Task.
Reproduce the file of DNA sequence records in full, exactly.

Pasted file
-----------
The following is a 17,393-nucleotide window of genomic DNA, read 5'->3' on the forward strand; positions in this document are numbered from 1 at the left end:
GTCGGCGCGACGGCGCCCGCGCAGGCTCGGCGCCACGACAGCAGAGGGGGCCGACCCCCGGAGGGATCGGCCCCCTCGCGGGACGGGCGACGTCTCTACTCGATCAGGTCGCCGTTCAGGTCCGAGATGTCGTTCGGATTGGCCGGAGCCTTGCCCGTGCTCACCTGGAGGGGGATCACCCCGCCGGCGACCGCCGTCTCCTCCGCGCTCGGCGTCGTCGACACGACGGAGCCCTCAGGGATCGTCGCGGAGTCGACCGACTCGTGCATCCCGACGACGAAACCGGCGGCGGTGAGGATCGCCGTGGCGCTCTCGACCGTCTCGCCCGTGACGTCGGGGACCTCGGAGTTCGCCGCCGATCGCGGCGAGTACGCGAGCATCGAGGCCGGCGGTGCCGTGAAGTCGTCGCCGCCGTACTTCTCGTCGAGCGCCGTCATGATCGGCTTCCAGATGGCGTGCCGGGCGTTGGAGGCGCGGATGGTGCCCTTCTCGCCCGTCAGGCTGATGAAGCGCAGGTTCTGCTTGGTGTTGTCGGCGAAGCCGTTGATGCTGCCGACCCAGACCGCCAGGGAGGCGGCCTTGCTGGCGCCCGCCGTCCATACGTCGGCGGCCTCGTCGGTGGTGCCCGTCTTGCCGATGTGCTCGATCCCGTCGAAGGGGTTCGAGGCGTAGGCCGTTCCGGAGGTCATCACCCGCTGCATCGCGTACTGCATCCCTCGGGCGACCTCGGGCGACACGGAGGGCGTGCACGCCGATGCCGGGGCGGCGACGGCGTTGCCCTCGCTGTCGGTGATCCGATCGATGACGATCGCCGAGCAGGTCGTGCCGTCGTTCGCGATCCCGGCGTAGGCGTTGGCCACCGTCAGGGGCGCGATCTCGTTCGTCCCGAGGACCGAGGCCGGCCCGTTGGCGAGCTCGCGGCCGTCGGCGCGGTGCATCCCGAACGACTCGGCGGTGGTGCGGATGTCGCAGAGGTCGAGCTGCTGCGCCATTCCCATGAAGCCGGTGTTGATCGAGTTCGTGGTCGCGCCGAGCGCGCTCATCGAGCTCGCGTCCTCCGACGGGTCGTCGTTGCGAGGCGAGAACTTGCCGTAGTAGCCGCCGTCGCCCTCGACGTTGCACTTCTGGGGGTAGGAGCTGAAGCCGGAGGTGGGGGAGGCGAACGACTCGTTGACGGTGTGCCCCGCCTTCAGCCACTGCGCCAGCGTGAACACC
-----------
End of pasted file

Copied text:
The following is a 17,393-nucleotide window of genomic DNA, read 5'->3' on the forward strand; positions in this document are numbered from 1 at the left end:
GTCGGCGCGACGGCGCCCGCGCAGGCTCGGCGCCACGACAGCAGAGGGGGCCGACCCCCGGAGGGATCGGCCCCCTCGCGGGACGGGCGACGTCTCTACTCGATCAGGTCGCCGTTCAGGTCCGAGATGTCGTTCGGATTGGCCGGAGCCTTGCCCGTGCTCACCTGGAGGGGGATCACCCCGCCGGCGACCGCCGTCTCCTCCGCGCTCGGCGTCGTCGACACGACGGAGCCCTCAGGGATCGTCGCGGAGTCGACCGACTCGTGCATCCCGACGACGAAACCGGCGGCGGTGAGGATCGCCGTGGCGCTCTCGACCGTCTCGCCCGTGACGTCGGGGACCTCGGAGTTCGCCGCCGATCGCGGCGAGTACGCGAGCATCGAGGCCGGCGGTGCCGTGAAGTCGTCGCCGCCGTACTTCTCGTCGAGCGCCGTCATGATCGGCTTCCAGATGGCGTGCCGGGCGTTGGAGGCGCGGATGGTGCCCTTCTCGCCCGTCAGGCTGATGAAGCGCAGGTTCTGCTTGGTGTTGTCGGCGAAGCCGTTGATGCTGCCGACCCAGACCGCCAGGGAGGCGGCCTTGCTGGCGCCCGCCGTCCATACGTCGGCGGCCTCGTCGGTGGTGCCCGTCTTGCCGATGTGCTCGATCCCGTCGAAGGGGTTCGAGGCGTAGGCCGTTCCGGAGGTCATCACCCGCTGCATCGCGTACTGCATCCCTCGGGCGACCTCGGGCGACACGGAGGGCGTGCACGCCGATGCCGGGGCGGCGACGGCGTTGCCCTCGCTGTCGGTGATCCGATCGATGACGATCGCCGAGCAGGTCGTGCCGTCGTTCGCGATCCCGGCGTAGGCGTTGGCCACCGTCAGGGGCGCGATCTCGTTCGTCCCGAGGACCGAGGCCGGCCCGTTGGCGAGCTCGCGGCCGTCGGCGCGGTGCATCCCGAACGACTCGGCGGTGGTGCGGATGTCGCAGAGGTCGAGCTGCTGCGCCATTCCCATGAAGCCGGTGTTGATCGAGTTCGTGGTCGCGCCGAGCGCGCTCATCGAGCTCGCGTCCTCCGACGGGTCGTCGTTGCGAGGCGAGAACTTGCCGTAGTAGCCGCCGTCGCCCTCGACGTTGCACTTCTGGGGGTAGGAGCTGAAGCCGGAGGTGGGGGAGGCGAACGACTCGTTGACGGTGTGCCCCGCCTTCAGCCACTGCGCCAGCGTGAACACC